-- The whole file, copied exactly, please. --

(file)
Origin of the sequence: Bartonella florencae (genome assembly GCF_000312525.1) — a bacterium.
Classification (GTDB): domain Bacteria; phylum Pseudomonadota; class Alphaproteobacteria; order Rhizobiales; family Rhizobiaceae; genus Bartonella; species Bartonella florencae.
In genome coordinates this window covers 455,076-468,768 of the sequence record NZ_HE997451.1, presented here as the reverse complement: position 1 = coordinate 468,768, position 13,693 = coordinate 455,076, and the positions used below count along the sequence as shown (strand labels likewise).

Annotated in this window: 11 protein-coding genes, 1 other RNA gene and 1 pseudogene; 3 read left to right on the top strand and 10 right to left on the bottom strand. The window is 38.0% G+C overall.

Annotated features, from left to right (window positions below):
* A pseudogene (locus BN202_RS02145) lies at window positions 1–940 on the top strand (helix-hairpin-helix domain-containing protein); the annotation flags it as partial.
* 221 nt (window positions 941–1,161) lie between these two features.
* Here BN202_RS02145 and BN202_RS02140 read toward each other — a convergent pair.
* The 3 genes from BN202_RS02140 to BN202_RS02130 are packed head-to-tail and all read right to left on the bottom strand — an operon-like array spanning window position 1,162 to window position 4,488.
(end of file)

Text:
Origin of the sequence: Bartonella florencae (genome assembly GCF_000312525.1) — a bacterium.
Classification (GTDB): domain Bacteria; phylum Pseudomonadota; class Alphaproteobacteria; order Rhizobiales; family Rhizobiaceae; genus Bartonella; species Bartonella florencae.
In genome coordinates this window covers 455,076-468,768 of the sequence record NZ_HE997451.1, presented here as the reverse complement: position 1 = coordinate 468,768, position 13,693 = coordinate 455,076, and the positions used below count along the sequence as shown (strand labels likewise).

Annotated in this window: 11 protein-coding genes, 1 other RNA gene and 1 pseudogene; 3 read left to right on the top strand and 10 right to left on the bottom strand. The window is 38.0% G+C overall.

Annotated features, from left to right (window positions below):
* A pseudogene (locus BN202_RS02145) lies at window positions 1–940 on the top strand (helix-hairpin-helix domain-containing protein); the annotation flags it as partial.
* 221 nt (window positions 941–1,161) lie between these two features.
* Here BN202_RS02145 and BN202_RS02140 read toward each other — a convergent pair.
* The 3 genes from BN202_RS02140 to BN202_RS02130 are packed head-to-tail and all read right to left on the bottom strand — an operon-like array spanning window position 1,162 to window position 4,488.